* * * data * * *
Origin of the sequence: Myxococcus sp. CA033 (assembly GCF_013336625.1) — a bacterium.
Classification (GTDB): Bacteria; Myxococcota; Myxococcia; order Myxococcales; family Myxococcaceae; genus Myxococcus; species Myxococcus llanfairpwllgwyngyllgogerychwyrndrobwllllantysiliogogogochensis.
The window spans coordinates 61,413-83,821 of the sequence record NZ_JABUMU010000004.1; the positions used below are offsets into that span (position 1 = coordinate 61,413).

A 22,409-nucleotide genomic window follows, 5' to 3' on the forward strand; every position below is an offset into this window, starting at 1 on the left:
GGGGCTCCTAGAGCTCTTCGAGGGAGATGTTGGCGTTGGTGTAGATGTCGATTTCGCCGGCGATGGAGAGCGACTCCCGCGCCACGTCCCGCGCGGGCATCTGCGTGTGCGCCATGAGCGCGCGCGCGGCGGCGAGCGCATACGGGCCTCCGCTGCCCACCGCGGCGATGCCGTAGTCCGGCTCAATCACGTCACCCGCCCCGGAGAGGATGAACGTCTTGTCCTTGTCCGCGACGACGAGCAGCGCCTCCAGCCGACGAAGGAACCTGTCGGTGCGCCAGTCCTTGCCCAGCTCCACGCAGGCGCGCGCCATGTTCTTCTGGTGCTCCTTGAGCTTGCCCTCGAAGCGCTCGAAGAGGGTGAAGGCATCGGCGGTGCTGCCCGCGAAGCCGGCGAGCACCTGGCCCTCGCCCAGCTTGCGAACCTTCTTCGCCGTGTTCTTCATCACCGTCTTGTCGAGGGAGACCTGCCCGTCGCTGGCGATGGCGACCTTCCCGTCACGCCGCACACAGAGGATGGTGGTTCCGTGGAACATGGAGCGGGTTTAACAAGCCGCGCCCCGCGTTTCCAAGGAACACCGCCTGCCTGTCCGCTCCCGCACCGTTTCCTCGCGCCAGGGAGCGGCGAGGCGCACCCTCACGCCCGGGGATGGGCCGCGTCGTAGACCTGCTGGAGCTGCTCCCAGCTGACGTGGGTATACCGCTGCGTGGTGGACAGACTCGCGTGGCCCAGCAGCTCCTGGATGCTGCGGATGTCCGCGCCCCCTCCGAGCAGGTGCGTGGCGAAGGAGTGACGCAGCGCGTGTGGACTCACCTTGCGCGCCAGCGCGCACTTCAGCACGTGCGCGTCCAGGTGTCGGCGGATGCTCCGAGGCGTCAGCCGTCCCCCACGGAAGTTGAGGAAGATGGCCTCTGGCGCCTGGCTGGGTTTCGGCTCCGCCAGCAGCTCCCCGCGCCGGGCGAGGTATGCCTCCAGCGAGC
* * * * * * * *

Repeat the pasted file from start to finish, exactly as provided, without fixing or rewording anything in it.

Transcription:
Origin of the sequence: Myxococcus sp. CA033 (assembly GCF_013336625.1) — a bacterium.
Classification (GTDB): Bacteria; Myxococcota; Myxococcia; order Myxococcales; family Myxococcaceae; genus Myxococcus; species Myxococcus llanfairpwllgwyngyllgogerychwyrndrobwllllantysiliogogogochensis.
The window spans coordinates 61,413-83,821 of the sequence record NZ_JABUMU010000004.1; the positions used below are offsets into that span (position 1 = coordinate 61,413).

A 22,409-nucleotide genomic window follows, 5' to 3' on the forward strand; every position below is an offset into this window, starting at 1 on the left:
GGGGCTCCTAGAGCTCTTCGAGGGAGATGTTGGCGTTGGTGTAGATGTCGATTTCGCCGGCGATGGAGAGCGACTCCCGCGCCACGTCCCGCGCGGGCATCTGCGTGTGCGCCATGAGCGCGCGCGCGGCGGCGAGCGCATACGGGCCTCCGCTGCCCACCGCGGCGATGCCGTAGTCCGGCTCAATCACGTCACCCGCCCCGGAGAGGATGAACGTCTTGTCCTTGTCCGCGACGACGAGCAGCGCCTCCAGCCGACGAAGGAACCTGTCGGTGCGCCAGTCCTTGCCCAGCTCCACGCAGGCGCGCGCCATGTTCTTCTGGTGCTCCTTGAGCTTGCCCTCGAAGCGCTCGAAGAGGGTGAAGGCATCGGCGGTGCTGCCCGCGAAGCCGGCGAGCACCTGGCCCTCGCCCAGCTTGCGAACCTTCTTCGCCGTGTTCTTCATCACCGTCTTGTCGAGGGAGACCTGCCCGTCGCTGGCGATGGCGACCTTCCCGTCACGCCGCACACAGAGGATGGTGGTTCCGTGGAACATGGAGCGGGTTTAACAAGCCGCGCCCCGCGTTTCCAAGGAACACCGCCTGCCTGTCCGCTCCCGCACCGTTTCCTCGCGCCAGGGAGCGGCGAGGCGCACCCTCACGCCCGGGGATGGGCCGCGTCGTAGACCTGCTGGAGCTGCTCCCAGCTGACGTGGGTATACCGCTGCGTGGTGGACAGACTCGCGTGGCCCAGCAGCTCCTGGATGCTGCGGATGTCCGCGCCCCCTCCGAGCAGGTGCGTGGCGAAGGAGTGACGCAGCGCGTGTGGACTCACCTTGCGCGCCAGCGCGCACTTCAGCACGTGCGCGTCCAGGTGTCGGCGGATGCTCCGAGGCGTCAGCCGTCCCCCACGGAAGTTGAGGAAGATGGCCTCTGGCGCCTGGCTGGGTTTCGGCTCCGCCAGCAGCTCCCCGCGCCGGGCGAGGTATGCCTCCAGCGAGC